Hofstra revamps its student pitch program

Student winners with CPXi founder Mike Seiman and Hofstra President Stuart Rabinowitz.

The CPXi Challenge has returned to Hofstra University – slightly tweaked, in hopes of involving and inspiring a greater number of innovative thinkers.

Hofstra graduate and trustee Mike Seiman, founder and CEO of New York City-based digital media company CPXi, has once again ponied up $100,000 in prize money for the annual challenge. But this year, instead of one contest with a $50,000 grand prize and chunky five-digit runner-up awards, the challenge will be broken into a series of smaller business-plan contests.

The prizes will also be smaller, noted Mark Lesko, executive dean of Hofstra’s Center for Entrepreneurship, which is administrating the 2016 CPXi Challenge. But with more contests focusing on specific student populations, participation in the annual competition should skyrocket.

“We decided that instead of doing one big $100,000 competition just for undergrads, we’d actually do a bunch,” Lesko told Innovate LI, including eight different competitions ranging from smaller Shark Tank-style pitch competitions to larger undergraduate and graduate-school competitions.

In each of the mini-contests, the idea is the same: to help Hofstra students transform innovative ideas into working businesses. The 2016 slate kicks off with a series of small, undergrad-focused business-pitch competitions in February, each offering $1,000 in prizes ($500 for first place, $300 for second, $200 for third).

Similar events targeting different student levels will be held throughout the year, all leading up to what Lesko termed “the larger competition,” the one-day, $50,000 Venture Challenge in April 2016 featuring winners of the earlier contests.

This past April, Hofstra students Nick Calderon and Kevin McCroary won the $50,000 top prize in the 2015 CPXi Venture Challenge with The Lift Stick, a device that alerts the wearer to improper posture that could lead to back injuries. The two said they would use the prize to step up manufacturing and sales for their device, which was already commercially available.

Runner-up 2015 prizes of $20,000 went to students Christopher Davie and Jacqueline Hsu for Quik, an Uber-like delivery service based on a novel software platform, and student Matthew Pieri for Pholder, a folding selfie stick that allows users to check emails, chat on Skype or watch videos on their smartphones, all hands-free.

A $10,000 third prize went to students Alex Grimaldi, David Guralnick, Andrew Marks and Kelsey Mester for their company, Prometheus Initiative, which is gunning for an electromagnetic heat-driven generator constructed entirely from recycled components.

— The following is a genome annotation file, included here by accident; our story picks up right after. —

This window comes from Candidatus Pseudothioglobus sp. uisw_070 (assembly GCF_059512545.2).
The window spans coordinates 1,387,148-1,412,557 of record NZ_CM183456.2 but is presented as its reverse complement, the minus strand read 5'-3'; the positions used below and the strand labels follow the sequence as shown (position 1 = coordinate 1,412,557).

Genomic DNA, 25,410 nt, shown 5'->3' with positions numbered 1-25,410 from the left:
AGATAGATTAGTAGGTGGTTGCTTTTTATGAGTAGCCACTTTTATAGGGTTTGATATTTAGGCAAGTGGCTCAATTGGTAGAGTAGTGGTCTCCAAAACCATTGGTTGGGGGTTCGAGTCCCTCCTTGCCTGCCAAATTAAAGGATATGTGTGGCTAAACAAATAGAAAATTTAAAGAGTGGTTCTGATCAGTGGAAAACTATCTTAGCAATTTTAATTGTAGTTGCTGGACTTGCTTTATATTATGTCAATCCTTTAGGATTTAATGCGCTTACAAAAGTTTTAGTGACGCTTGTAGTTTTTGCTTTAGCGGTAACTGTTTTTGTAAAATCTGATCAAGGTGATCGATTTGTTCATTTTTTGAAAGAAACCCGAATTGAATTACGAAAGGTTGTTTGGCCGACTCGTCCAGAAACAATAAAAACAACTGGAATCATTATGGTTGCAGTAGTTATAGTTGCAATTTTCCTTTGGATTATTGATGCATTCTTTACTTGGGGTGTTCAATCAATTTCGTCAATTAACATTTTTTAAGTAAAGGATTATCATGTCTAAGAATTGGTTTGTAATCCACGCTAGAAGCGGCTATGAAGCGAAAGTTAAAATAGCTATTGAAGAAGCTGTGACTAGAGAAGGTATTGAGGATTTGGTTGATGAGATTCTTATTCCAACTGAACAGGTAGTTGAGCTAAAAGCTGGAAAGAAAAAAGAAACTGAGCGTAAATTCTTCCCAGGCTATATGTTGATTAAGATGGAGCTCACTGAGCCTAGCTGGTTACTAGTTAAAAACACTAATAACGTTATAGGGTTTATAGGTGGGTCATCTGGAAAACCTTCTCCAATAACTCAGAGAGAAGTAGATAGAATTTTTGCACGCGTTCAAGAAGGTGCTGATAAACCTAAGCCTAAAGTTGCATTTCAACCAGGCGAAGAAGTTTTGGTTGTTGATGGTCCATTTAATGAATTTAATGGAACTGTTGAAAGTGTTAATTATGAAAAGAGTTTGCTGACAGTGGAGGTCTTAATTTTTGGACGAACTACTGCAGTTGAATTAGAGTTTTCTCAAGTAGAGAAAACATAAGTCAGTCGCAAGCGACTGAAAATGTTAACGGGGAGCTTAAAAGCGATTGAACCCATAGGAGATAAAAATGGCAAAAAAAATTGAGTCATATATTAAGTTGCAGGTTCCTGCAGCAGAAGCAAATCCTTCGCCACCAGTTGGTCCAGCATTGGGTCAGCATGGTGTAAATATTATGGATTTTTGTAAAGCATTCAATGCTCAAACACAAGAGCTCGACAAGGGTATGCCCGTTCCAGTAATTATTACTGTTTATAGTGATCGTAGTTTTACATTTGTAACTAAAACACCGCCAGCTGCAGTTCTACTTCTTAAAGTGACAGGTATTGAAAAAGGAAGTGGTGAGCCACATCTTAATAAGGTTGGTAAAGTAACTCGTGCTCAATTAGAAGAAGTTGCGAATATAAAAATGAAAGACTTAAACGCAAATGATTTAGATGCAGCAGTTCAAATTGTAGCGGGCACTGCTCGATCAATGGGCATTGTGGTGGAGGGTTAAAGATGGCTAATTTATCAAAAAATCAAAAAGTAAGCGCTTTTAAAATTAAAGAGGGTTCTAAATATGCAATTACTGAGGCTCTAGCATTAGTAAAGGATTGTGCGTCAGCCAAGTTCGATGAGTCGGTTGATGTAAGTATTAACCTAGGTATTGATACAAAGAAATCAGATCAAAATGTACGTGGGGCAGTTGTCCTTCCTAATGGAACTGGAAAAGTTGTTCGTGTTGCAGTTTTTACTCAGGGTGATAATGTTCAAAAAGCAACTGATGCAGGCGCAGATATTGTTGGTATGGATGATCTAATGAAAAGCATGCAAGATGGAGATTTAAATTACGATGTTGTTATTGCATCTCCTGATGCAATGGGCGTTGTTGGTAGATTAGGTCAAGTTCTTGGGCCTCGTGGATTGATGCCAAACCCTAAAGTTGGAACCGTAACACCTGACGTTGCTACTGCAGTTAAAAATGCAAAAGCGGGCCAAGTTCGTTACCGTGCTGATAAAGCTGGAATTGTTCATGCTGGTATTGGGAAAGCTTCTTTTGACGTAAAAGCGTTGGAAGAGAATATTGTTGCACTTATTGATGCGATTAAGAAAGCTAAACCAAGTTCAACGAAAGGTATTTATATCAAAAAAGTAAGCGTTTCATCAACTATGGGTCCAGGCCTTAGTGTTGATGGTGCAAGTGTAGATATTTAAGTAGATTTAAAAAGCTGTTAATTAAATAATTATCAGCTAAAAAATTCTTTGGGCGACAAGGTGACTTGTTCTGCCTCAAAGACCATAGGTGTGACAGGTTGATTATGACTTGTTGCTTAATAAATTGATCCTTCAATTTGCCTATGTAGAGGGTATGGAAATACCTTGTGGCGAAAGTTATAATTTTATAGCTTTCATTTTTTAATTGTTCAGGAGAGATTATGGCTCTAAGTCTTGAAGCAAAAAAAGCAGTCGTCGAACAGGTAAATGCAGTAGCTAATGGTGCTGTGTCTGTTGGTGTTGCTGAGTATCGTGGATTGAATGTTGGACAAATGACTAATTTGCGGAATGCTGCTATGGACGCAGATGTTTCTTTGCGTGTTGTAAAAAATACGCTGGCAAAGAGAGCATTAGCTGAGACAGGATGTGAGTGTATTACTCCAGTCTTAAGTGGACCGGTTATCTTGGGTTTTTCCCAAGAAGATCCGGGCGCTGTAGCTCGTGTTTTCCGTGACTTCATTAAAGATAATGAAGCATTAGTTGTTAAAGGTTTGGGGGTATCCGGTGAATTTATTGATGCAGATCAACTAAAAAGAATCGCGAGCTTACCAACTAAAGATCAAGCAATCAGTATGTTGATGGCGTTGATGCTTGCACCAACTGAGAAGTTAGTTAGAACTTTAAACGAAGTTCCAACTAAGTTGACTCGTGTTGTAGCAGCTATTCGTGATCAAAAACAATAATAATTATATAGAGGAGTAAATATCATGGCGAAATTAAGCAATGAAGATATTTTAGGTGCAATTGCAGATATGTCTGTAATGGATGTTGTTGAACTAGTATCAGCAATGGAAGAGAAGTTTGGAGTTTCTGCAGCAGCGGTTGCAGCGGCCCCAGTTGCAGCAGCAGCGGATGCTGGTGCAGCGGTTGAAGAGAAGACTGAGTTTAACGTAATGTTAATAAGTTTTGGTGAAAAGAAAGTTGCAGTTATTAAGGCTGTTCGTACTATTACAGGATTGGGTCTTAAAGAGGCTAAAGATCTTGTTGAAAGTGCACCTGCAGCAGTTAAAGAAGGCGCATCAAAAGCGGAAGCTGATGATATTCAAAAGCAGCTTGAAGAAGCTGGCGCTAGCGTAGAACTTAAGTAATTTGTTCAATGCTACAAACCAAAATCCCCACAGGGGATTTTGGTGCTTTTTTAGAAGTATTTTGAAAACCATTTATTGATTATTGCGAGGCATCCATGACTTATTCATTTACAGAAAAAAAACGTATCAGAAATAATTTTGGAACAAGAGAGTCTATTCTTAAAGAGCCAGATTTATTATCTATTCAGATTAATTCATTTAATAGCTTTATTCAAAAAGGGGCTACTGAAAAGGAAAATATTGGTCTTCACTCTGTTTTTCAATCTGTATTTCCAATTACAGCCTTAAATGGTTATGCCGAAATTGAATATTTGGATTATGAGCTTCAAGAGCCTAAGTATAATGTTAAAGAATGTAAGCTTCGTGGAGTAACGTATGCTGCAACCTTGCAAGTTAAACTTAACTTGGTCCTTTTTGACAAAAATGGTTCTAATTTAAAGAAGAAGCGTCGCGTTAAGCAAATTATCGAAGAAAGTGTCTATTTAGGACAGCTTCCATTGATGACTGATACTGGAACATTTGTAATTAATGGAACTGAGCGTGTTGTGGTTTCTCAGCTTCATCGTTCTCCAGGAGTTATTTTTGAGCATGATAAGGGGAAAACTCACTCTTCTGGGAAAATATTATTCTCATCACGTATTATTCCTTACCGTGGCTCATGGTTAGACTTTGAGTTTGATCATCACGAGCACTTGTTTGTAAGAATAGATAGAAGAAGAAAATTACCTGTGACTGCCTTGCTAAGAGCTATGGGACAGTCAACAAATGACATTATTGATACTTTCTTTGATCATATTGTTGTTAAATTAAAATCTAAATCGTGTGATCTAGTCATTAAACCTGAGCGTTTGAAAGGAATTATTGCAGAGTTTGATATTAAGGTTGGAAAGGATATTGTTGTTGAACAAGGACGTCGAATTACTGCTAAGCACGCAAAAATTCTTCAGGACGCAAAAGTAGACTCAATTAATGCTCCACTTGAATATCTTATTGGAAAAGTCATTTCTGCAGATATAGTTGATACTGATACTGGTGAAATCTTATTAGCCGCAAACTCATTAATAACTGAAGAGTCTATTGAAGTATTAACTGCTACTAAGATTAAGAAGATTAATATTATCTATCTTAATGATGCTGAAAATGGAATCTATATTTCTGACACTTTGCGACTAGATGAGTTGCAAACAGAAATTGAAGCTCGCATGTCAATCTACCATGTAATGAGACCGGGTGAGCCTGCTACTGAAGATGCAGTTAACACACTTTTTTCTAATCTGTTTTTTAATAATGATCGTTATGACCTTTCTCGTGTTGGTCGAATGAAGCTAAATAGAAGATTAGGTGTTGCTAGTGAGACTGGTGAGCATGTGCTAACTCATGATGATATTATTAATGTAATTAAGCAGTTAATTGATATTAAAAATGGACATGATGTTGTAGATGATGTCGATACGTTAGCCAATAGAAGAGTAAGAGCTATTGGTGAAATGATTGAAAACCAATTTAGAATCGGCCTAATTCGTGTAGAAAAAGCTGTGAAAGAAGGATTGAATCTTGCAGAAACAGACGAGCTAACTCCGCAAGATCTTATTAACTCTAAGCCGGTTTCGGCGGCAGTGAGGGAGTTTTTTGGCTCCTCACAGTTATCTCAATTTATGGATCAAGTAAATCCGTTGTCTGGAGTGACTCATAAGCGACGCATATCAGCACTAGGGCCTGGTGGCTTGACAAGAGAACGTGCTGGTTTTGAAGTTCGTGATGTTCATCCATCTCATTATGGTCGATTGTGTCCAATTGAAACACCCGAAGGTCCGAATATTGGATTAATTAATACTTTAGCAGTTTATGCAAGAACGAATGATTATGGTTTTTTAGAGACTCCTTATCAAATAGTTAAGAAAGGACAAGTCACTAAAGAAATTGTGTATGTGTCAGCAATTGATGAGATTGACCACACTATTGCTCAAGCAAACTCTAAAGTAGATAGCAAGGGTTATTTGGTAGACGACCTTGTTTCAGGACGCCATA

While the 2016 grand finale’s big prize is only half of the jackpot offered in previous CPXi Challenges – 2016 marks the event’s fourth year – spreading Seiman’s “generous donation” over a number of smaller contests was the best way to grow the challenge and promote the entrepreneurial spirit that defines the CPXi Challenge in the first place, according to Lesko.

“We’re trying to use the prize money to generate buzz on campus,” he said. “This will also give us an opportunity to provide support and oversight to a greater number of participating students. They’ll all have access to the mentorship and workshops that goes hand-in-hand with what the Center for Entrepreneurship is trying to accomplish.”

Seiman said he was “thrilled to once again be partnering with Hofstra to discover and develop tomorrow’s brightest entrepreneurs,” and completely supported the idea of doling out the prize money over several smaller contests.

“I think it gets a lot more people involved,” he told Innovate LI. “It spreads the investment out over a larger number of students, giving more of them a chance to get involved.”

CPXi, which the entrepreneur launched in 2000 while still studying at Hofstra, is a digital media holding company that generates billions of ad impressions in 65 countries daily.

“The ability to give back to the community that played such a large role in my success is immensely gratifying,” Seiman noted.

Hofstra University President Stuart Rabinowitz called the revamped CPXi Challenge “an extraordinary opportunity for our students to get real-world experience about how to take an idea from the classroom to the boardroom.”

“This initiative, led by Hofstra’s Center for Entrepreneurship, will help make the university a magnet for the region’s young entrepreneurs,” Rabinowitz said in a statement. “It’s especially gratifying that this competition comes from one of our own graduates, whose vision and generosity is inspiring to a new generation of Hofstra innovators.”

Applications for the slate of 2016 CPXi Challenge contests are due by Feb. 1. Applications, rules and more information are all available at www.hofstra.edu/cpxichallenge.

While the annual competition has been re-tasked, it has not been repurposed, according to Lesko: The goal remains the unabashed promotion and support of the university’s entrepreneurial spirit.

“The idea is to open it to more people on more levels,” the executive dean said. “And the hope is that even if they don’t win, everyone who participates will conceivably be in a better position to actually start a company.

“Like a good business, the competition has evolved,” Lesko added. “It’s been successful to this point, and now the competition has taken this interesting next step.”